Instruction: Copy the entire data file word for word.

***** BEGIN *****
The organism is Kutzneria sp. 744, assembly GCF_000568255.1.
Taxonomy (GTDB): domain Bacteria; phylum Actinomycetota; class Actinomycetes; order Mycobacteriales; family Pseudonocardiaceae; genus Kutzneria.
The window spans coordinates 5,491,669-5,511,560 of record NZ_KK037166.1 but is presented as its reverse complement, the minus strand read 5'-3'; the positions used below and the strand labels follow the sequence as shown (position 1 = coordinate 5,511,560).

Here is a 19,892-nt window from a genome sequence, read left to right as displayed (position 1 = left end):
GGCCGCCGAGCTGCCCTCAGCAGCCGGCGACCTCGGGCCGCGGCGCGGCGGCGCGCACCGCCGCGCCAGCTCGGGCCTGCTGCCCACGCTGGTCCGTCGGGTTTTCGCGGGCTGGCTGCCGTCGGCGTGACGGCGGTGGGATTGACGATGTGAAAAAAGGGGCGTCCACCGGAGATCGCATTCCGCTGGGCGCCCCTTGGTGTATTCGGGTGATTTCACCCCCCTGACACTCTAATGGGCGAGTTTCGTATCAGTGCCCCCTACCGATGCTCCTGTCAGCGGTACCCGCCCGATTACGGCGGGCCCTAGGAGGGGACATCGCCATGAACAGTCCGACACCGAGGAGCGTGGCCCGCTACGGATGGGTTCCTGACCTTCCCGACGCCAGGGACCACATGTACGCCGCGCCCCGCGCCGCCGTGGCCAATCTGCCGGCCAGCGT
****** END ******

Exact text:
The organism is Kutzneria sp. 744, assembly GCF_000568255.1.
Taxonomy (GTDB): domain Bacteria; phylum Actinomycetota; class Actinomycetes; order Mycobacteriales; family Pseudonocardiaceae; genus Kutzneria.
The window spans coordinates 5,491,669-5,511,560 of record NZ_KK037166.1 but is presented as its reverse complement, the minus strand read 5'-3'; the positions used below and the strand labels follow the sequence as shown (position 1 = coordinate 5,511,560).

Here is a 19,892-nt window from a genome sequence, read left to right as displayed (position 1 = left end):
GGCCGCCGAGCTGCCCTCAGCAGCCGGCGACCTCGGGCCGCGGCGCGGCGGCGCGCACCGCCGCGCCAGCTCGGGCCTGCTGCCCACGCTGGTCCGTCGGGTTTTCGCGGGCTGGCTGCCGTCGGCGTGACGGCGGTGGGATTGACGATGTGAAAAAAGGGGCGTCCACCGGAGATCGCATTCCGCTGGGCGCCCCTTGGTGTATTCGGGTGATTTCACCCCCCTGACACTCTAATGGGCGAGTTTCGTATCAGTGCCCCCTACCGATGCTCCTGTCAGCGGTACCCGCCCGATTACGGCGGGCCCTAGGAGGGGACATCGCCATGAACAGTCCGACACCGAGGAGCGTGGCCCGCTACGGATGGGTTCCTGACCTTCCCGACGCCAGGGACCACATGTACGCCGCGCCCCGCGCCGCCGTGGCCAATCTGCCGGCCAGCGT